Freedom of choice in exploration, interaction with in-game groups or individuals and the awareness of the unknown make open world gaming as attractive as the New World was to Columbus. For RPGs, open worlds are a key component to being able to actually role play your avatar as demanded by your human desires. Open worlds provide marketing ability and legitimacy amongst the RPG gaming faithful.  It keeps the gamer guessing, exploring and wondering, what is over the next hill or toxic dump site.

I Robot? No. Ahhh! Robot!

Cold, non-blooded, killer.

Ahhh! Robot. Cold and heartless, metal beasts, carrying with them no emotion. I think back to the X-Men cartoons of the 90s and the only scary things from that series, the Sentinels. Sentinels were emotionless metal hunters bent on the apprehension and then termination of all mutants. Compared to the never dying and emotionally fragile mutants who made up the series, Sentinels were the only characters who showed no humor, no care – that’s what made them scary. Sentinels were towering walking buildings with monotone voices. They did not have human bodies with robot parts, enabling the audience to better relate to them. No, Sentinels could not be related to. They were were giant metal aliens to the human world, they were frightening.


He could fetch and befriend but I was hoping for a Dog antithesis Cat.

Robots of today’s graphical adventures, generated by processors and not pencils, are too relatable. They are at times like the other ‘buddy’ of a buddy cop movie. They are, often, an ally and not a feared steel encased executioner. They are not Arnold…at least in the first Terminator.  Sometimes they are so docile they are even called a dog.

Half-Life 2’s robotic, fetching, four legged friend Dog was a pet. He was a helping hand/paw. His presence was fun but again, his presence was comforting to the player. He made the trying journey of Half Life 2 less daunting. He coddled the player through to the end. Dog wasn’t an oily geared gadget of grotesque.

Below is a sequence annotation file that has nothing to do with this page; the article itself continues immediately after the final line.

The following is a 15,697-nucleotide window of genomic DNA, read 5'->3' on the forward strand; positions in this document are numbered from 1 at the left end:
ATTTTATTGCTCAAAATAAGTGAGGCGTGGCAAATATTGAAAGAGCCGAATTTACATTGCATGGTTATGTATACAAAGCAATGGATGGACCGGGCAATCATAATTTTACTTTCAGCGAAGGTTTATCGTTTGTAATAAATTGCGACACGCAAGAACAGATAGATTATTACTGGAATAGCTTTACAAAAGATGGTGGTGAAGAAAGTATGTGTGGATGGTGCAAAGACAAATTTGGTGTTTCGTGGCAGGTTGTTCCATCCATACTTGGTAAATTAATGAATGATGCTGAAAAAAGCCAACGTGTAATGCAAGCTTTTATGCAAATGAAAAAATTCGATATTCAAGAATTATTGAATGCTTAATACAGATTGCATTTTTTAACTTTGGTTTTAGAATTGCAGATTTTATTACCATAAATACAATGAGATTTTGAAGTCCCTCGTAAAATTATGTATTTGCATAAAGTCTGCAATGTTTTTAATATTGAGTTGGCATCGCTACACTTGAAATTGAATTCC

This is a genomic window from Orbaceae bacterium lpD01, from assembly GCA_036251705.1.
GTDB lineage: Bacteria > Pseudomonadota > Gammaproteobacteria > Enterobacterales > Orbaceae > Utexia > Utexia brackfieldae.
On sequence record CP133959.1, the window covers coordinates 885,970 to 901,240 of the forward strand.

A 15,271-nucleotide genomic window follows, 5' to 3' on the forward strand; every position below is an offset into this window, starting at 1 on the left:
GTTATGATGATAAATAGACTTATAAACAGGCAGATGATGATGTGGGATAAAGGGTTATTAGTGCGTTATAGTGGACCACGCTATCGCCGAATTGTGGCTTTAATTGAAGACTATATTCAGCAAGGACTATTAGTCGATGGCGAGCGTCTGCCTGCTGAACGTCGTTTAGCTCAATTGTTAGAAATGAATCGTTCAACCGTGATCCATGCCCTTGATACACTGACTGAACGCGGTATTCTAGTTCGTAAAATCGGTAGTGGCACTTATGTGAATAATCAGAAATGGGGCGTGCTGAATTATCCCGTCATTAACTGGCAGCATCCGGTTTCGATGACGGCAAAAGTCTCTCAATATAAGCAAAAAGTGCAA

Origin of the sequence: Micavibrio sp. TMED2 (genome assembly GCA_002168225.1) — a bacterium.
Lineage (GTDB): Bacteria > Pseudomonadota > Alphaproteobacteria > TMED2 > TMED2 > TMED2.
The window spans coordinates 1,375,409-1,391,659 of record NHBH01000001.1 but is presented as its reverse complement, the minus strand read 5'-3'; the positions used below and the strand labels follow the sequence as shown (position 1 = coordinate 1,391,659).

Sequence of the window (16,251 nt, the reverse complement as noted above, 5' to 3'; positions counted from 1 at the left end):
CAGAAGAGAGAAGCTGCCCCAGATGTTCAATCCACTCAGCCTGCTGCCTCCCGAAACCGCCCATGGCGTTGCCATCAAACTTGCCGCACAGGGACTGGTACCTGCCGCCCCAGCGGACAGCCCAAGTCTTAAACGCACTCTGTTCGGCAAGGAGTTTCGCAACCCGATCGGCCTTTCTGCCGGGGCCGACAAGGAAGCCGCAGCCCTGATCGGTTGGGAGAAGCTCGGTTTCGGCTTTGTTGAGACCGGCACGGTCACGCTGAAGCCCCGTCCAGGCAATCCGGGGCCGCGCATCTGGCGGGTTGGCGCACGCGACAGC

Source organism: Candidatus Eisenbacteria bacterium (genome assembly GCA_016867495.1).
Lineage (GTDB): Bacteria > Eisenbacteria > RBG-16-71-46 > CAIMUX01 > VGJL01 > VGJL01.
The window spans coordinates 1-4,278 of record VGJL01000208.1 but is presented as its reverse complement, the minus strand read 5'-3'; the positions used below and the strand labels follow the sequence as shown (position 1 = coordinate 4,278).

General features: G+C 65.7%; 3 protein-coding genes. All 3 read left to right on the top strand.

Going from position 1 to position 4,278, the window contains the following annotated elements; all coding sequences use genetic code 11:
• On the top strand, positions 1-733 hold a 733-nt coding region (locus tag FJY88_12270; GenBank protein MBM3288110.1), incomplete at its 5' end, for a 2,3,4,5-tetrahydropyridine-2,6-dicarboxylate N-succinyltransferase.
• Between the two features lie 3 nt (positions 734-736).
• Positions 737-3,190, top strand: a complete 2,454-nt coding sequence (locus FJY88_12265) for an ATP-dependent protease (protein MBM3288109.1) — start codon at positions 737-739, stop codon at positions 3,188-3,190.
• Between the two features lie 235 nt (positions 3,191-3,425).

Robots have constantly been used as companions. Many of times they have been used as short-in-stature comedians (see R2D2). Borderlands’ claptraps encompass the midget stand up comic role in its entirety. It is not a poor representation of robots in games but it does further distance the fear factor we no longer see with robots in video games. I do give credit to developer Gearbox Software and publisher 2K Games for seeing the claptrap as a potential enemy.  The entertaining Borderlands’ DLC, Claptrap’s Robot Revolution, was fun but I never did fear the joke cracking miniature robots with rockets…but that was never their intention in design, but I kind of wish it was.

The glitch bitch himself, ED-E.

There is some hope for the future, a future that involves meat bags being battered to blood pools, in the video game world. With Fallout: New Vegas we saw a glimpse of a robot that was cool, calculated and at times a touch scary. The floating companion ED-E was a robotic companion that, through its miss-wired programing, laser beamed foes to ashes with what could be seen, at surface level, joy.

ED-E is a glimpse into what could be a resurgence of  of the Terminator-esque robots of old. Robots that were feared and had no moral blocker keeping them from their programed need to kill. Robots, lacking human emotion, seemed alien. Robots had character without having to have dialogue. Bring on the video card empowered Sentinels!

Words From A Wing Nut: Interview with Lee Montgomery

Last post we explored the Full Motion Video [FMV] game bubble and the flops, and few gems, that made up this moment in gaming/development history. This week, I bring the nerd herd insight from an individual who was intimately involved in development during that age and had hands on with Rocket Science Games’ Wing Nuts: Battle in the Sky and Cadillacs and Dinosaurs. Lee Montgomery is the focus of this weeks post and GamingNerdHerder’s first interviewee (below).


Lee Montgomery

Lee Montgomery is an Asst. Professor of Art at the University of New Mexico (Electronic Arts Area) with a B.A. in Film from Bard College and a MFA (New Genres) from the San Francisco Art Institute. In his own words: “I am an artist who works in as many areas of the ‘electronic arts’ as I am able.  My interests range from circuit building and bending, radio and TV transmission, computer programmed interactivity, and social engineering.”


GamingNerdHerder [GNH]: What was your title and roll with Rocket Science Games?

I started as a production assistant, started working as a video editor, and eventually wound up as Asst. Game Designer for the Reactor levels of Cadillacs and Dinosaurs, and Game Designer for Wing Nuts.

GNH: There were a lot of subpar FMV games released in the 90s but Wing Nuts was solid. What did Wing Nuts do right that other FMV games did wrong? What did Wing Nuts do right that other FMV games didn’t do at all?